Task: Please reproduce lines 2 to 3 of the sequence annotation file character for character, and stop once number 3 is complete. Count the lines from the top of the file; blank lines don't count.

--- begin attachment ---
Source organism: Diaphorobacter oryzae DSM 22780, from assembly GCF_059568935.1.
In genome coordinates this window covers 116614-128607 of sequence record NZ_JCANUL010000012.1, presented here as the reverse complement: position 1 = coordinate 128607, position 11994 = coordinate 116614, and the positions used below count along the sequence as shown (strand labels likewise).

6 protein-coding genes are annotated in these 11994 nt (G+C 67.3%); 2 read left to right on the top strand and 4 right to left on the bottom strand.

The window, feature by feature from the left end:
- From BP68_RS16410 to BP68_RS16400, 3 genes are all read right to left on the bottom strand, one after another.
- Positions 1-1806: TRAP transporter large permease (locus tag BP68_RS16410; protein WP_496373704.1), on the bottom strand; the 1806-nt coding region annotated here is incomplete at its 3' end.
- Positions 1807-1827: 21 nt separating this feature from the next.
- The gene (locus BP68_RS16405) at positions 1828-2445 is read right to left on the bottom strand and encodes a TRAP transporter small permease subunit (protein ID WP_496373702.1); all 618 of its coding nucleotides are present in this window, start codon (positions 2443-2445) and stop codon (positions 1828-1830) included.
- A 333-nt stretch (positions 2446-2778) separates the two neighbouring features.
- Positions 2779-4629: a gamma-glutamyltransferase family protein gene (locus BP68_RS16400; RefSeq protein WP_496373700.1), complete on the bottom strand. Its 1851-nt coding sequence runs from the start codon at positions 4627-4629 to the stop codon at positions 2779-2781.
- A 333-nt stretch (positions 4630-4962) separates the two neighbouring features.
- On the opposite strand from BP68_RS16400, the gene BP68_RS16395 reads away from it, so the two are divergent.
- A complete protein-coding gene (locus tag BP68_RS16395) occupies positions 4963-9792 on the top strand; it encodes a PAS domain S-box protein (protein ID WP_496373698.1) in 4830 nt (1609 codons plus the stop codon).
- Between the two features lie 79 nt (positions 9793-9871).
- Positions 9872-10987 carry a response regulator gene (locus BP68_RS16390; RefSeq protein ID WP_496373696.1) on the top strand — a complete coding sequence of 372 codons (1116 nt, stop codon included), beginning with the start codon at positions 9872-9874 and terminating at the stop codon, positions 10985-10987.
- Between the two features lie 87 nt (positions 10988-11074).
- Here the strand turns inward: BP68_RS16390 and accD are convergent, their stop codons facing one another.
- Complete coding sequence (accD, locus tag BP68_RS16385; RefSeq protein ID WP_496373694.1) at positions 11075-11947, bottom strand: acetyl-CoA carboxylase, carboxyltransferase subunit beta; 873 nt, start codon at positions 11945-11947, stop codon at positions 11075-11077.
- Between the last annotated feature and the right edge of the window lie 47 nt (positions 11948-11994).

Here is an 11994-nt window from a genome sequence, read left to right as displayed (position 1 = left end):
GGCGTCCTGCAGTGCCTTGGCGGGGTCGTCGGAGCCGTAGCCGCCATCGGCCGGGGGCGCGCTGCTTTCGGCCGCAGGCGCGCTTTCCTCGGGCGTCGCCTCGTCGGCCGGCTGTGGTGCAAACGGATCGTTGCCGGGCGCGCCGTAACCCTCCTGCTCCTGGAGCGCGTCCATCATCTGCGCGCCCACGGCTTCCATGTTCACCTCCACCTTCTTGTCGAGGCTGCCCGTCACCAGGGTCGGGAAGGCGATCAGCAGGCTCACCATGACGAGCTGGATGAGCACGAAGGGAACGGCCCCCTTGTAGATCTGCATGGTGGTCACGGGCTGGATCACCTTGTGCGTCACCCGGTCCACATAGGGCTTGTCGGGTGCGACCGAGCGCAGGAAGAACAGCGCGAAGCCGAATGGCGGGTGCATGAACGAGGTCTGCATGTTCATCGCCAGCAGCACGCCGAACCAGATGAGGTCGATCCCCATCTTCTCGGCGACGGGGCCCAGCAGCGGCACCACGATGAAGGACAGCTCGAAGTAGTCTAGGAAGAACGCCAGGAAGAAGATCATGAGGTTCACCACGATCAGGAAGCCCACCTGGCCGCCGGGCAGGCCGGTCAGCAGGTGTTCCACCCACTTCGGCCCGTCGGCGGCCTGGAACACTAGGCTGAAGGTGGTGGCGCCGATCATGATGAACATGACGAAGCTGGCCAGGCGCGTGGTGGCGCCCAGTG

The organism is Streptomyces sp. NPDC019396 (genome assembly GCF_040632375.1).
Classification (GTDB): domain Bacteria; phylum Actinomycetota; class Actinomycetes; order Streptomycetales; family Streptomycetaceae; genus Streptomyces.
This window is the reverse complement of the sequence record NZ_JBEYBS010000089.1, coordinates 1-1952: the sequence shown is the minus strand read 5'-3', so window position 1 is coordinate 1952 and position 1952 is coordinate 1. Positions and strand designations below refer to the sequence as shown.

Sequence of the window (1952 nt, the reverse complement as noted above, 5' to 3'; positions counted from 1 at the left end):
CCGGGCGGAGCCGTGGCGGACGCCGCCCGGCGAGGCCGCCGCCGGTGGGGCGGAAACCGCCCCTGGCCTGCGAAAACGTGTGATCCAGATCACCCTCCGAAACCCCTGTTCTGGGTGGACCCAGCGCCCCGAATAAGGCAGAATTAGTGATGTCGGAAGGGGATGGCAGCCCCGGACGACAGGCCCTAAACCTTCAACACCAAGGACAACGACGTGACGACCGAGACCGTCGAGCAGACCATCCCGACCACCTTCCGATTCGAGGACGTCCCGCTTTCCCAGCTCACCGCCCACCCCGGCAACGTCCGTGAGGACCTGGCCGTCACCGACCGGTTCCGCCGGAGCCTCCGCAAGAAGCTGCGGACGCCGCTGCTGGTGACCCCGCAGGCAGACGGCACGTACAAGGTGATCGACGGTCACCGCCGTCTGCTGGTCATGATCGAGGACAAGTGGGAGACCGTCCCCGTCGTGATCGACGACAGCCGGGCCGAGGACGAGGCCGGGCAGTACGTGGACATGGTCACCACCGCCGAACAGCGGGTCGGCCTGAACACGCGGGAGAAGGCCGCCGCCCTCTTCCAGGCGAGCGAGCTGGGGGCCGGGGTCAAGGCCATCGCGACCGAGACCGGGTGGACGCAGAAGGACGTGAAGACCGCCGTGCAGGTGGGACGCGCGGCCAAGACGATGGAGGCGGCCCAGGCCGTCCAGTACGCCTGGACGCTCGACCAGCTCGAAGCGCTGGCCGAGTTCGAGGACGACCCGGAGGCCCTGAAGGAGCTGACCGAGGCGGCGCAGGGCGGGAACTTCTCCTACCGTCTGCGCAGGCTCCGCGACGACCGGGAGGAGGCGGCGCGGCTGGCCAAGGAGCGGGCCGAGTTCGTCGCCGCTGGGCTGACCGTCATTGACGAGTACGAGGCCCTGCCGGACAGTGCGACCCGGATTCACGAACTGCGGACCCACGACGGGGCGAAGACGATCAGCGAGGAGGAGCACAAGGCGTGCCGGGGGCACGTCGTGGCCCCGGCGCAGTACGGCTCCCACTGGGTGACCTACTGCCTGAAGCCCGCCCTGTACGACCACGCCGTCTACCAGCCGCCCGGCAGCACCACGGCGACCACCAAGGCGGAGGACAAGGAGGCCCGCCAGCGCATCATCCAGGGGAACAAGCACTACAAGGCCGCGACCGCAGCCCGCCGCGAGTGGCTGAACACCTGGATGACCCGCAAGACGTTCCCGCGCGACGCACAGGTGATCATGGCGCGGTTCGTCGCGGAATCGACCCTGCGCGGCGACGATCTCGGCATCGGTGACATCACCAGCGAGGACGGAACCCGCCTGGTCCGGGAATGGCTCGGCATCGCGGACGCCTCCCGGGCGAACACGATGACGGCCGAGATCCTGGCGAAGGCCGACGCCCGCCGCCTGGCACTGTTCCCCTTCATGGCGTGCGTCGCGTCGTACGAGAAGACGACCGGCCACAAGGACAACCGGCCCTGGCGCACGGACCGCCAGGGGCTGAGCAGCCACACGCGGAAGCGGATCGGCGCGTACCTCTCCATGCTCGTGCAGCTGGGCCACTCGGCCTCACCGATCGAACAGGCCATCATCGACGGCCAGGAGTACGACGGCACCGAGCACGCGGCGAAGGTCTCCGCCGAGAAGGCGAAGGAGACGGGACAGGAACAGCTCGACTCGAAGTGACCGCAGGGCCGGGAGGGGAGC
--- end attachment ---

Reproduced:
In genome coordinates this window covers 116614-128607 of sequence record NZ_JCANUL010000012.1, presented here as the reverse complement: position 1 = coordinate 128607, position 11994 = coordinate 116614, and the positions used below count along the sequence as shown (strand labels likewise).

6 protein-coding genes are annotated in these 11994 nt (G+C 67.3%); 2 read left to right on the top strand and 4 right to left on the bottom strand.